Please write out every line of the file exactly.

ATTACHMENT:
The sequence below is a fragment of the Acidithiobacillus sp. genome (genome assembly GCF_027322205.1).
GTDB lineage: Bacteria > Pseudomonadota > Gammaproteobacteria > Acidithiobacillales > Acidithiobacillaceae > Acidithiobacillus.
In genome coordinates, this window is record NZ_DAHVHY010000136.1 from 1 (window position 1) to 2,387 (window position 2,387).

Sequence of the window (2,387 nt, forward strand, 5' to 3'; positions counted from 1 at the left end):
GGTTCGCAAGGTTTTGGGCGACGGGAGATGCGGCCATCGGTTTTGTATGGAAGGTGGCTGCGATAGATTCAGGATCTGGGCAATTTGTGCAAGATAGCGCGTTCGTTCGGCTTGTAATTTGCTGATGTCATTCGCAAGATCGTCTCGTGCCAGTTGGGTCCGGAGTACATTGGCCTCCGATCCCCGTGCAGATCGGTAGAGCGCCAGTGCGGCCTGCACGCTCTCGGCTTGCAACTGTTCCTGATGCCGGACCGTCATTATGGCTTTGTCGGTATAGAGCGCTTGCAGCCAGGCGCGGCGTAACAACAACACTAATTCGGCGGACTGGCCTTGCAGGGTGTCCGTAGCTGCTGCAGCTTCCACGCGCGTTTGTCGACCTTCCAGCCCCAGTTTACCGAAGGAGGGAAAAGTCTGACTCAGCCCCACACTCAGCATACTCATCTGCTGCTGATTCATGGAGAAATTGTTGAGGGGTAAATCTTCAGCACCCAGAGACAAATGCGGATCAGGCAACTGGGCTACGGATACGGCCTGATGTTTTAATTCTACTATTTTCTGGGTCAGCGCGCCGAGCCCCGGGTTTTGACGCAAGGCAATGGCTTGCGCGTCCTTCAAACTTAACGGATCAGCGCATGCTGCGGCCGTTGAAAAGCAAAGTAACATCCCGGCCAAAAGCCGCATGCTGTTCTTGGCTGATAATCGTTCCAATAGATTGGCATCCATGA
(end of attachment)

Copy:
The sequence below is a fragment of the Acidithiobacillus sp. genome (genome assembly GCF_027322205.1).
GTDB lineage: Bacteria > Pseudomonadota > Gammaproteobacteria > Acidithiobacillales > Acidithiobacillaceae > Acidithiobacillus.
In genome coordinates, this window is record NZ_DAHVHY010000136.1 from 1 (window position 1) to 2,387 (window position 2,387).

Sequence of the window (2,387 nt, forward strand, 5' to 3'; positions counted from 1 at the left end):
GGTTCGCAAGGTTTTGGGCGACGGGAGATGCGGCCATCGGTTTTGTATGGAAGGTGGCTGCGATAGATTCAGGATCTGGGCAATTTGTGCAAGATAGCGCGTTCGTTCGGCTTGTAATTTGCTGATGTCATTCGCAAGATCGTCTCGTGCCAGTTGGGTCCGGAGTACATTGGCCTCCGATCCCCGTGCAGATCGGTAGAGCGCCAGTGCGGCCTGCACGCTCTCGGCTTGCAACTGTTCCTGATGCCGGACCGTCATTATGGCTTTGTCGGTATAGAGCGCTTGCAGCCAGGCGCGGCGTAACAACAACACTAATTCGGCGGACTGGCCTTGCAGGGTGTCCGTAGCTGCTGCAGCTTCCACGCGCGTTTGTCGACCTTCCAGCCCCAGTTTACCGAAGGAGGGAAAAGTCTGACTCAGCCCCACACTCAGCATACTCATCTGCTGCTGATTCATGGAGAAATTGTTGAGGGGTAAATCTTCAGCACCCAGAGACAAATGCGGATCAGGCAACTGGGCTACGGATACGGCCTGATGTTTTAATTCTACTATTTTCTGGGTCAGCGCGCCGAGCCCCGGGTTTTGACGCAAGGCAATGGCTTGCGCGTCCTTCAAACTTAACGGATCAGCGCATGCTGCGGCCGTTGAAAAGCAAAGTAACATCCCGGCCAAAAGCCGCATGCTGTTCTTGGCTGATAATCGTTCCAATAGATTGGCATCCATGA